**The comments on this post are open, for now, but I ask you to please refrain from anything along the lines of “everything happens for a reason.” I’m not ready for there to be a reason for this. I’m not sure I will ever be.

 


17 Responses to “A cold and broken Hallelujah…”

  1. […] Three weeks after That Kid, just as things were settling down, The Most Terrible Thing happened. For this, it is no longer the finding of these words, but rather the saying of them, that […]

  2. […] One year, today, since the most terrible thing. […]

  3. […] people and climbing. And in this whole big beautiful busy city, I am The. Only. Person. missing Lauren. I have great people here: family, friends. They love me, and they take tremendously good care of […]

  4. Jean Smith says:

    Amy, I so wish I had met you at the memorial, but the weekend was a blur of great grief and great joy. Thank God I was surrounded by my Coppercreek family, as you were. We will pull through this and the sun will eventually overcome the dusk. Sending you lots of love and hope to meet you in May if you make it back down.

  5. You are so gifted at putting into words what so many of us feel. As a social worker who is now working in the school system with “those kids”…I was so moved by your wisdom and I keep coming back and rereading the things that you have said. As someone whose former job was working with crime victim survivors and their families I encourage you to seek support from those who have walked that path before you. The loss of a loved one is hard to deal with, the loss as a result of a crime makes it even more complicated and awful. Grief is sneaky and rears it’s head at the most unexpected times, especially when the criminal justice system is involved. Wrap yourself in the knowledge that you aren’t alone and that Lauren’s life is so much more than how it ended.

  6. kindergeek says:

    Thinking of you every day and sending love across the miles. Your bravery at expressing the depth of your emotions is remarkable. You, her family and every life Lauren touched are her legacy. I wish I could just sit and hold your hands and listen to stories of her glorious life.

  7. Betsy Grimes says:

    Oh, my heart aches to be of some comfort. I too have a cold and broken hallelujah…our son died 3 years ago yesterday. Please know that I am lifting you up in prayer am so terribly sorry for your loss.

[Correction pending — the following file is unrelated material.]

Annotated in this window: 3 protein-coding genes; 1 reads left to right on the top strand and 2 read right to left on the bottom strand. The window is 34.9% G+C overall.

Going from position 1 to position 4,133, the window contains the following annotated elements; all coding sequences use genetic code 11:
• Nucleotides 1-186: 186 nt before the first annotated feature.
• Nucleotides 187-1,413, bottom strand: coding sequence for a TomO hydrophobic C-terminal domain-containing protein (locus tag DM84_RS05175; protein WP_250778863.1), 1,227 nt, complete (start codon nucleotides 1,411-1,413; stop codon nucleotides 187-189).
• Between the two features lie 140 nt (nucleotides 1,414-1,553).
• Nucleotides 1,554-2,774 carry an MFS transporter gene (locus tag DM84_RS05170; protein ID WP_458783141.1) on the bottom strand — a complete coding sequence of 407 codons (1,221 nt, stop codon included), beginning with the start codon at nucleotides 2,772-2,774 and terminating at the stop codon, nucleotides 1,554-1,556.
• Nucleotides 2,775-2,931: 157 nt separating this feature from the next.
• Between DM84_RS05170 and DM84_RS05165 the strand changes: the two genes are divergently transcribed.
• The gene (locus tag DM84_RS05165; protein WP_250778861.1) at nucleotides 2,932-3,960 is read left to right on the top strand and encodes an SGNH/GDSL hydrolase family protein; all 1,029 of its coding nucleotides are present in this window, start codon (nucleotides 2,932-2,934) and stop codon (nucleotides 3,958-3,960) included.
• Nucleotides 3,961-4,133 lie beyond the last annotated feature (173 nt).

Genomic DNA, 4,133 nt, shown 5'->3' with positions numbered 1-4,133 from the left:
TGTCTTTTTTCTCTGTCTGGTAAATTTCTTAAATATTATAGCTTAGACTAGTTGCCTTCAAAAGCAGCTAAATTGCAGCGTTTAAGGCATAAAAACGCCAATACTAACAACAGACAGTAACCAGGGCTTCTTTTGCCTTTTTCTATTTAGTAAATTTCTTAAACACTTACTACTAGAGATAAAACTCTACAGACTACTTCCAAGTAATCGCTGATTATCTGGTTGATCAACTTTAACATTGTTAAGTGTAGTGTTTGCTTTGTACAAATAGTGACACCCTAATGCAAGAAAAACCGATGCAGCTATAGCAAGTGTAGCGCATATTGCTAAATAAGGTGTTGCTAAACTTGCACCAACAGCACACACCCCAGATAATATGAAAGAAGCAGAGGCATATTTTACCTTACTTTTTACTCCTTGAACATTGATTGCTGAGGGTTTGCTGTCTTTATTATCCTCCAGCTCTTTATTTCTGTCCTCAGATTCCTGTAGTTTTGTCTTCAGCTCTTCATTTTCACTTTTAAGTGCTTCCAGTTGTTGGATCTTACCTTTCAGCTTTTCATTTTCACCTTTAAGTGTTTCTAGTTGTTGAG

8. Greta says:

    Thank you for finding words. Mine continue to fail me.

  9. Greg says:

    Please accept my humble condolences for your loss.

  10. Stephanie says:

    Grief so strong speaks volumes about how wonderful Lauren was (and is). Love to you and the whole collective family. With heartfelt prayers from Washington State.

  11. My heart is broken for you. Sending light and love. xxxoo

  12. kellyscott98 says:

    Oh Amy, my heart breaks for you. I hope you can find some joy through your pain this holiday season. Sending hugs from Kingston. xo

  13. Kalli B says:

    Thank you so much for putting words to my feelings. I have walked through the mindless numbing steps of continuing living life, laughed joyously recounting stories, cried and cried at how unfair it all is that we don’t have OUR best friend anymore, and at the end of the day… I read your words. And it is SO GOOD to feel like I’m not alone in all this. That because of her, I have a second family. And that is why it’s so so sad AND why we can still feel love even in this darkest hour. Thanks as always…

  14. I’m sorry for your personal and collective loss. May you find comfort in memories, strength in the support of family and friends, and peace in the knowledge that you do not grieve alone.

  15. faige says:

    I can hear the pain in your voice in your words as you write this post. There is so little solace when the pain is so raw. Hopefully the pain will ease in time.

  16. Nicole Sorensen says:

    Prayers and hugs from Nebraska.